Such decline goes beyond politics, and that mistrusted tribe, our businessmen: standards have plummeted in all walks of life. Teachers, lawyers, doctors, every profession finds profit in unprofessionalism. That makes salvation more difficult, but we must start somewhere, and our politico-administrative complex comes first.
Blame but abet
That it has made itself unable to perform needs no elaboration. Our political masters and permanent officials blame but abet each other. Again the root cause applies: the purposes and values driving them bear no relation to professional integrity, much less to public need. Blaming our political evolution is escapism: doubtless, coalitions make decisions harder; and the rise of elected dictators in our States harder still. But when circumstances change you must devise new methods to deal with them: there is no sign of anyone trying.
G.S. Bajpai often stressed “politics may be the art of the possible, but leadership is the art of making things possible.” Our Prime Minister's determination on the nuclear deal, like it or not, was almost our last manifestation of leadership. Like all politics, coalitions require political management. Congress dependency on the DMK is no excuse for all the sins permitted; the DMK was dependent in Tamil Nadu on Congress support but did the national leadership exercise that leverage for any national purpose? The Congress bafflingly prefers to forget Narasimha Rao, who understood India better than any PM we can hope for, but he steered them successfully even as a minority.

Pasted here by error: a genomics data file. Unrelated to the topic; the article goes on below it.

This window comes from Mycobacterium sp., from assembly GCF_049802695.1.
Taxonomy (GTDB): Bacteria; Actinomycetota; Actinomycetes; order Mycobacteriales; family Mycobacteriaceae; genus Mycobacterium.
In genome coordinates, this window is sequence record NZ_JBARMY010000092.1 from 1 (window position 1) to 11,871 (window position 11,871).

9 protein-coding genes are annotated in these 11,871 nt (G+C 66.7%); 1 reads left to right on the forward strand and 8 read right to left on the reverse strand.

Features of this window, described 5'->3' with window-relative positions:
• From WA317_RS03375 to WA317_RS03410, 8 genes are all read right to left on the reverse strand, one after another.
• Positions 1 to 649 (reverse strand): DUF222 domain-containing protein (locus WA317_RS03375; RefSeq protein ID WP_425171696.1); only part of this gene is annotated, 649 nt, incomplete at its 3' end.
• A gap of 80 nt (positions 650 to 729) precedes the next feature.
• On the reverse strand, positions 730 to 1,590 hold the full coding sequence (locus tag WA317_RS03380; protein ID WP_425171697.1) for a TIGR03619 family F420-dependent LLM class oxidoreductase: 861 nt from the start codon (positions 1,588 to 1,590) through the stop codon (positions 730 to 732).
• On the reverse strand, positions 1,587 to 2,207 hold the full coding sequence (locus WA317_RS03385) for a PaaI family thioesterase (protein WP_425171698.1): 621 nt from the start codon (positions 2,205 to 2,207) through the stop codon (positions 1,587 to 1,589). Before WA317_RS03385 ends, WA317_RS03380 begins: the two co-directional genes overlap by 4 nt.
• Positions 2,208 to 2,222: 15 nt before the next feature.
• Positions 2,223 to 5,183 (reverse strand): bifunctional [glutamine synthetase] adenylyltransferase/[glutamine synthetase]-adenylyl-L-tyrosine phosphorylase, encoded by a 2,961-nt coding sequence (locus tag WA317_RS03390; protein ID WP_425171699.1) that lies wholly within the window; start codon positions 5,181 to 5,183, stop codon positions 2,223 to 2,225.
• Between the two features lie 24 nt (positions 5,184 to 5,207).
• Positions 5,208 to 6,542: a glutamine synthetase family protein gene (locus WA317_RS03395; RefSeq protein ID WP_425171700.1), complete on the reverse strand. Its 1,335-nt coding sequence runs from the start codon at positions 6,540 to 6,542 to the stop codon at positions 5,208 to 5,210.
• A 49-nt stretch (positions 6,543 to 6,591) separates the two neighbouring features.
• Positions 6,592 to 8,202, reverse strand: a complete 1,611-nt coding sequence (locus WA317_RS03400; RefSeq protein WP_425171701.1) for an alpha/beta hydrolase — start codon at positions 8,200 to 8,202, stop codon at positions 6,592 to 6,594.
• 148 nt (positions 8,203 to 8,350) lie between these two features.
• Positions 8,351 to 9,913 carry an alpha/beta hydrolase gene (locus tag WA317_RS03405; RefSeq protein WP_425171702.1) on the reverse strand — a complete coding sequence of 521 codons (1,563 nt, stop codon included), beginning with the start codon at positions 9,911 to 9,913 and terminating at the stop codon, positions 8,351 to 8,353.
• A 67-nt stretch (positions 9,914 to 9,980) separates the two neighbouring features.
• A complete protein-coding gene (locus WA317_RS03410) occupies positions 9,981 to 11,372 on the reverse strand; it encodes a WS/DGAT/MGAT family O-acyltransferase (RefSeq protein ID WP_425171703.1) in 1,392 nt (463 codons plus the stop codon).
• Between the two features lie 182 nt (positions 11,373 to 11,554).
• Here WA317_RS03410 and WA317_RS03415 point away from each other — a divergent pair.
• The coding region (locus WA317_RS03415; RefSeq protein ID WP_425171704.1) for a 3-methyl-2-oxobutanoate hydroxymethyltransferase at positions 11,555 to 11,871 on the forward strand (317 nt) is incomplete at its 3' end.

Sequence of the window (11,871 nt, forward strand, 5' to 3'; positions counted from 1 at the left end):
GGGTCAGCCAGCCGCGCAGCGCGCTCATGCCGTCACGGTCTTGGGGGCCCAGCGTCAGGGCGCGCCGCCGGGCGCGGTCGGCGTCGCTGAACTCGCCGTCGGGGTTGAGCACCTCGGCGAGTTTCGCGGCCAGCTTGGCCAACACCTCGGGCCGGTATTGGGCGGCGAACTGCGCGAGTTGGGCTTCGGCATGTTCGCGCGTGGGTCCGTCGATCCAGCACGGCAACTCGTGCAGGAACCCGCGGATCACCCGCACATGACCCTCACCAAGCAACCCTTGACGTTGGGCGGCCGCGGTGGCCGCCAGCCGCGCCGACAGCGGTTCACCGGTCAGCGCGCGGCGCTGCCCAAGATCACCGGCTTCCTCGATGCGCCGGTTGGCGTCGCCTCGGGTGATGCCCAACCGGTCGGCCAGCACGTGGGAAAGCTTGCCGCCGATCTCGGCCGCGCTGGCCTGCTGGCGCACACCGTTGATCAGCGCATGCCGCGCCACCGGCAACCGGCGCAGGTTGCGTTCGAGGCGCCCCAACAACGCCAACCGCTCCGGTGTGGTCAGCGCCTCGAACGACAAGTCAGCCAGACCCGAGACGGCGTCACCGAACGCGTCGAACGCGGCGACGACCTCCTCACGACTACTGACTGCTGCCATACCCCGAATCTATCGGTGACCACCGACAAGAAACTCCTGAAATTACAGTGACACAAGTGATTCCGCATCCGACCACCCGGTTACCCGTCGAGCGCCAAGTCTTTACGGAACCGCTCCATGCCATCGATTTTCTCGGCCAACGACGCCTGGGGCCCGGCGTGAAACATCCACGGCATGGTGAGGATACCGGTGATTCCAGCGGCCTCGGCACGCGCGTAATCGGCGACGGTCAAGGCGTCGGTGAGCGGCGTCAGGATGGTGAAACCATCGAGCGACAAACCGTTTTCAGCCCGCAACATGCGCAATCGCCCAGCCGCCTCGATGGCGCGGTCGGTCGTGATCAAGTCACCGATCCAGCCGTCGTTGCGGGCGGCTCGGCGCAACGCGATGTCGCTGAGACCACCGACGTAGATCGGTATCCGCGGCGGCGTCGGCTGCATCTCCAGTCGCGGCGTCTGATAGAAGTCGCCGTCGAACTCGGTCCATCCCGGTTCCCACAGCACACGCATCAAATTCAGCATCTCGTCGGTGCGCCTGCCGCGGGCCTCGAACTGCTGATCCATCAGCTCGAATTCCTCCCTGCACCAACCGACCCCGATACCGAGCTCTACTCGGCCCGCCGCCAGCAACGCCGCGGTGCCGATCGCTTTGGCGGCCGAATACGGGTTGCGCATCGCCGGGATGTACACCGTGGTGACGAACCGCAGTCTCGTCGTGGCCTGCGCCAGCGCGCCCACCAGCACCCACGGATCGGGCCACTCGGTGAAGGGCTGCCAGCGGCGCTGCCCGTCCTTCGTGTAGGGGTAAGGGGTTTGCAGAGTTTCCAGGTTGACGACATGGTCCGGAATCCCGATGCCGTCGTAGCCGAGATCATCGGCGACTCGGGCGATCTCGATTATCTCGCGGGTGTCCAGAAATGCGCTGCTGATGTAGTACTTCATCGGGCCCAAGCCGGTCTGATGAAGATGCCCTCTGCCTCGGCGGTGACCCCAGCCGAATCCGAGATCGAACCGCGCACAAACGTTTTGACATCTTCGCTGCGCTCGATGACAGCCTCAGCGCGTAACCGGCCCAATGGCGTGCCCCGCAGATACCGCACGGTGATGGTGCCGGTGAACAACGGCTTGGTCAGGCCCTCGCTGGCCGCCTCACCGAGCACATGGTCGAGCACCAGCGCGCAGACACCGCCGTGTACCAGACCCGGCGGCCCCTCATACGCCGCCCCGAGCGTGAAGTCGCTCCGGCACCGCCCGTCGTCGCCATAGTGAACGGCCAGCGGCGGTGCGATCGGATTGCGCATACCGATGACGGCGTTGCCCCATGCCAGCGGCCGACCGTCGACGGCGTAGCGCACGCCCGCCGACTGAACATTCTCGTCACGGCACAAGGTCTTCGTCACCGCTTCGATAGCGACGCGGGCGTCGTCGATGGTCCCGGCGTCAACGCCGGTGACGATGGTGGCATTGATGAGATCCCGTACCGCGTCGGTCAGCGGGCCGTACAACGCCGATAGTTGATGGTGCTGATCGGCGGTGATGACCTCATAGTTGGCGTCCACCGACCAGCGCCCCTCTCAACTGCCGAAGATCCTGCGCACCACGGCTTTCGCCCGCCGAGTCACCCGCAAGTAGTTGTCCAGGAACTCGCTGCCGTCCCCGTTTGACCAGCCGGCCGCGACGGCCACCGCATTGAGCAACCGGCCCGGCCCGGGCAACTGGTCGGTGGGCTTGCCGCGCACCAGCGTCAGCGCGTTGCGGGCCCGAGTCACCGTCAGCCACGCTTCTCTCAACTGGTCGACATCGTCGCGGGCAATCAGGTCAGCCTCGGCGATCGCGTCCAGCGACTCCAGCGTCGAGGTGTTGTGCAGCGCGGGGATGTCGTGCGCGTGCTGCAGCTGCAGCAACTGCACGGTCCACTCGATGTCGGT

All our political parties are in disarray, but the way the Congress handles itself is doing us the most harm. It is both bewildering and alarming that it declines so precipitately under such a qualified Cabinet. It not only has the sharpest political mind in the business, it also rejoices in more experienced, educated members than we can look forward to in the near-future. Then where can salvation come from?
We can never improve unless we recognise that we have been reverting to our traditional ways of functioning: everything is personal. The modern state is an objective focus of loyalty, supposed to serve all national needs comprehensively and requiring the cooperation and obedience of all its citizens. We have never as a people outgrown the phase of the state being the monarch. “L'Etat c'est moi” remains the natural order, loyalty is to a ruler — and to the family. Human nature does change its manifestations if not its essence, but needs time — or a new religion. Whether political science can devise ways to channel our habits to suit our needs is problematic. But it can't happen unless someone gives a lead. There is no force at work amongst us propelling towards that end, but surely there are enough in India to provide a start.